Bermuda shorts 12: spring forward
by Bill Shields
04 April 2019
In April 2017, after 30 years working in NHS finance, former HFMA chairman Bill Shields moved to Bermuda as chief financial officer of the territory’s hospitals board. In this series of blogs, he documents his experiences.
The end of March and beginning of April saw the UK parliament holding a series of indicative votes to determine the way forward for Brexit in the absence of any consensus emerging for the government’s proposals. As a British expat, I have frequently been in the unenviable position of being asked to explain what is going on. To say this has been challenging would be an understatement.
What is clear is that the UK, like much of the developed world, is about to enter uncharted waters. How you feel about this largely depends on your political standpoint. For some, it represents a great opportunity for the UK to exploit its reputation as an innovator and world leader in trade. Alternatively, it is an unmitigated disaster as the country faces the challenge of selling its goods and services outside one of the world’s biggest markets and trading blocs.
Back in Bermuda, daylight saving came early this year on 10 March 10. This means two things. There were only three hours’ time difference between Bermuda and the UK until British Summer Time started at the end of March. And we also have longer days of winter-style weather!
March has also seen my disastrous scooter adventures continue. First, I was stopped while driving at a breathtaking 57 kilometres per hour (34 mph) which, fortunately for me, meant I got off with a caution. Second, I managed to drive off from a petrol station with the hose still attached to my bike. Blissfully unaware, I was waved down further down the street and ended up paying $300 for damage caused to the petrol pump.
Change continues to be a key feature of healthcare in Bermuda and, as mentioned in the past, we are moving to a new funding methodology for Bermuda Hospitals Board (BHB) from June 2019. This will replace fee-for-service as the method of funding for 98% of our services as we move towards a global sum or capped revenue budget.
You will all be familiar with block contracts, their advantages and drawbacks. So, it might seem an odd step to move from a well-developed revenue cycle process based on pricing for every item of service to a single payment. Fee-for-service, however, tends to drive higher utilisation rates, which, in turn, lead to high spend on healthcare as a proportion of GDP.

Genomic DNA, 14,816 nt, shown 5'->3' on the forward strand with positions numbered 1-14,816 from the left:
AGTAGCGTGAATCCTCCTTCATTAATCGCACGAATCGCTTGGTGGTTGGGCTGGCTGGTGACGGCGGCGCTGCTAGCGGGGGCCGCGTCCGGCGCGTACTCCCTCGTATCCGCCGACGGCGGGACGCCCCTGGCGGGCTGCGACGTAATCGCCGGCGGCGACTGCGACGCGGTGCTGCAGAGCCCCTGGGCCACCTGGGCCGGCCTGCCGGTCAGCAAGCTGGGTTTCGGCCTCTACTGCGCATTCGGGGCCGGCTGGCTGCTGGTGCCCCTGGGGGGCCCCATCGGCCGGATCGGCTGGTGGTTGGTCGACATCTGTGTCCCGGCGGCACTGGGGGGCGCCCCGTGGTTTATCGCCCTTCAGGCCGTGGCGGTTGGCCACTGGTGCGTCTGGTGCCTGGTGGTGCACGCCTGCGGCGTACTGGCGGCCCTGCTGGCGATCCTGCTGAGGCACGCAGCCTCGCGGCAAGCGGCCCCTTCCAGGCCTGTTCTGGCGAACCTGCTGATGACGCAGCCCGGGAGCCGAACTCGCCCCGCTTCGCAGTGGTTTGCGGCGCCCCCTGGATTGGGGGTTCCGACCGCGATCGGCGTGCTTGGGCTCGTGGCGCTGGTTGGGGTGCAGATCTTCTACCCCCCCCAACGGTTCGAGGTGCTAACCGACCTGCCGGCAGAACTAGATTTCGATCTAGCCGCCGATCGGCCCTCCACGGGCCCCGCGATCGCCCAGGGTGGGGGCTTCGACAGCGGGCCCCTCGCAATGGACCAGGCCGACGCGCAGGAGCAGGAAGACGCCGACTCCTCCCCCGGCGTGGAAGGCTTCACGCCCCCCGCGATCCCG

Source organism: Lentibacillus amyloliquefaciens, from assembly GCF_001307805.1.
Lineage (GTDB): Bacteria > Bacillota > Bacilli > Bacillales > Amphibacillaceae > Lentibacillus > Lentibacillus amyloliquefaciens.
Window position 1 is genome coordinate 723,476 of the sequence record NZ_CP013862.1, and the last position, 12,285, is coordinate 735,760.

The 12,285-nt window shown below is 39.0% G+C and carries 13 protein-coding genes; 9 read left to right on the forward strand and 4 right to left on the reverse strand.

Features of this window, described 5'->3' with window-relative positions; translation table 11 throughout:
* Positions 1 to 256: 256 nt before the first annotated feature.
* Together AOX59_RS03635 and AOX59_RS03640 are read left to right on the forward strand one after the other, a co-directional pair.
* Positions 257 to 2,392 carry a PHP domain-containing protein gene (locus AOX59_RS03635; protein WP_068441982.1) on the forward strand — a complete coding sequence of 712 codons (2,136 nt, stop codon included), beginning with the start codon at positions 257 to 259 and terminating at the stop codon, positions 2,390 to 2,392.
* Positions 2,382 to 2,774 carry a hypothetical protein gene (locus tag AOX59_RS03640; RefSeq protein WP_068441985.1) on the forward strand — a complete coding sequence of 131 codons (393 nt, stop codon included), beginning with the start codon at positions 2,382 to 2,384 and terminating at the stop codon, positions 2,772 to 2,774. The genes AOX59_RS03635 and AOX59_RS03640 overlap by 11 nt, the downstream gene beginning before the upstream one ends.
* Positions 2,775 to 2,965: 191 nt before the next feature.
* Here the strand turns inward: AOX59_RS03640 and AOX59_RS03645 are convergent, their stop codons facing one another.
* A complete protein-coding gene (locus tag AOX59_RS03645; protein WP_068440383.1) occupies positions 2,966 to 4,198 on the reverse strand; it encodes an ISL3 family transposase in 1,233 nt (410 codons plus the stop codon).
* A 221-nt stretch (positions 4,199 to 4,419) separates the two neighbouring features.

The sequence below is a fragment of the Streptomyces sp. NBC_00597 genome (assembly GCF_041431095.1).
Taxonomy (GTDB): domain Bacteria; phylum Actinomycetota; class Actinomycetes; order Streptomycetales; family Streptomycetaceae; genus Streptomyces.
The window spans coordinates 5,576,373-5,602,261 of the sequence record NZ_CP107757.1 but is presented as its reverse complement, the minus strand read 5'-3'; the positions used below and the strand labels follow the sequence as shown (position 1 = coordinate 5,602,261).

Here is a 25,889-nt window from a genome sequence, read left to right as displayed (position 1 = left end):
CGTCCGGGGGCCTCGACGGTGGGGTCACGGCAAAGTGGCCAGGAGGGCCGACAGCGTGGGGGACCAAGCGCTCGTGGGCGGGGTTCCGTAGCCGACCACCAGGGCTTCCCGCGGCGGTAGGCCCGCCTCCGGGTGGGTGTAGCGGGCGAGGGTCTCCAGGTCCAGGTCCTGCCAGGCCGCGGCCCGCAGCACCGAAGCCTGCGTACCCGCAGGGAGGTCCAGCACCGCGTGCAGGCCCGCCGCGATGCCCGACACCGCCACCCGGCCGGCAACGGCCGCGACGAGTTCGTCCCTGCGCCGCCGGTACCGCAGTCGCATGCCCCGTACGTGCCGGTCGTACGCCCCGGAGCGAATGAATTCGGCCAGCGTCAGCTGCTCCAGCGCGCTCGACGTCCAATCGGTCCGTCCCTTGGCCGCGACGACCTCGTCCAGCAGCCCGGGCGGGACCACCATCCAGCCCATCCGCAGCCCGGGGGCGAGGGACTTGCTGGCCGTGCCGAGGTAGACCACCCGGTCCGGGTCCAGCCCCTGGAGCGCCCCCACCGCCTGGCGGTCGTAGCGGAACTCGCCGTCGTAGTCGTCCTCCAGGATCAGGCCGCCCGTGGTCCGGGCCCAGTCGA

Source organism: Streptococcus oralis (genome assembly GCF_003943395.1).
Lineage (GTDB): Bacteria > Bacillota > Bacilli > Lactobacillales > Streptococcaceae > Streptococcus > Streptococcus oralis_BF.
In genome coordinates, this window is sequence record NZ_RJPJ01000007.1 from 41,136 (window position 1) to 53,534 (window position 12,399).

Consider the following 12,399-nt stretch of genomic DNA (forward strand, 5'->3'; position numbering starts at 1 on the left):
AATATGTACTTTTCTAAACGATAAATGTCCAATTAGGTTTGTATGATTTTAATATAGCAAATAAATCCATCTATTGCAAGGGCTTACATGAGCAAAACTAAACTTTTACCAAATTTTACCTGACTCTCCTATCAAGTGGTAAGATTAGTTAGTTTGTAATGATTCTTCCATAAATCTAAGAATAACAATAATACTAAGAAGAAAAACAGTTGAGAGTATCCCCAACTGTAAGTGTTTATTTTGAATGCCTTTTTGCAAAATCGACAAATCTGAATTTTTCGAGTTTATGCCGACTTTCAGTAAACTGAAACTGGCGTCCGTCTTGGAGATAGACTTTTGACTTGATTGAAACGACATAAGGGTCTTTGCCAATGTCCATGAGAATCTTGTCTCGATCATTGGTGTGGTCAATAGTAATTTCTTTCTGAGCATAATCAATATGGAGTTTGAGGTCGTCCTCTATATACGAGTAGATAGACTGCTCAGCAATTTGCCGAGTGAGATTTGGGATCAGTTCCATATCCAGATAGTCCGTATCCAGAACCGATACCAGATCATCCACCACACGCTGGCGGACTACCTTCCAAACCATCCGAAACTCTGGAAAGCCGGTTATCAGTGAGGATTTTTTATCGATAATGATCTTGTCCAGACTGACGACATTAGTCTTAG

The truth of this can be seen when one considers that two of the highest spend per capital jurisdictions are the US, where fee for service is used, and Bermuda, where a modified version of the American Medical Association’s fee schedule operates.
Perhaps the biggest shift in mindset relates to focusing on the cost base rather than topline revenue. In any healthcare provider, there are three dynamics impacting on operational delivery: financial balance; quality of care provision; and access to care. Over the last three decades, the NHS has focused on one, two, or all three of these dynamics, with greater or less success.Here in Bermuda, BHB has been very clear that financial balance must be maintained, the quality of care cannot be lowered and, therefore, attention must turn to access to care. This does not mean that BHB is about to move to 18 month waits for hip replacements. It could not afford to do this particularly when, in a health insurance model, any individual with major medical cover can elect to be treated by a US provider.
Rather, it may mean that access to radiology will no longer be on a 24/7 basis for outpatients. This might sound like common sense. But in a country where the employed population must purchase health insurance and average GDP per capita is close to $100,000, this will be a hugely profound change.
BHB will also be exploring the feasibility of repatriation of care currently provided overseas. Clearly, this will require a separate financial model outside the scope of fixed income and the production of a business case for each proposal. Hopefully, our clinical affiliation agreement with Johns Hopkins puts us in a stronger position than in the past to be able to facilitate such a move.
Finally, we are looking to finalise our year-end financial position and remain confident of delivery of a break-even position, albeit on a non-recurring basis. Continuation of this position without the ability to increase revenue, while familiar to many of you, is no less challenging. Our savings plan will need to be robust, allow for slippage and cover the costs of delivery.
As I move into my third year in Bermuda, I’m struck by our move away from fee-for-service to fixed income and how this is reminiscent of the way the NHS worked in the past. Perhaps there is learning for both countries in this process. I will keep you appraised as we move forward over the coming months.Until the next time, good day!
Read our other 'Bermuda shorts' blogs here:
Bermuda shorts 1: the heat is on
Bermuda shorts 2: a collection of firsts
Bermuda shorts 3: putting the focus on costs
Bermuda shorts 4: dark and stormy
Bermuda shorts 5:lost in the triangle
Bermuda shorts 6: flying a kite
Bermuda shorts 7: end of the beginning
Bermuda shorts 8: howzat!
Bermuda shorts 9: finding a way
Bermuda shorts 10: yes, we have no bananas!
Bermuda shorts 11: a winter’s tale
Consultation response on NHS Pension Scheme: increased flexibility
06 November 2019
NHS Pension Scheme proposed increased flexibility: survey results
05 November 2019
Education and events
Annual chairs' conference
14 January 2020
Procurement in the NHS (England) - how NHS organisations buy goods and services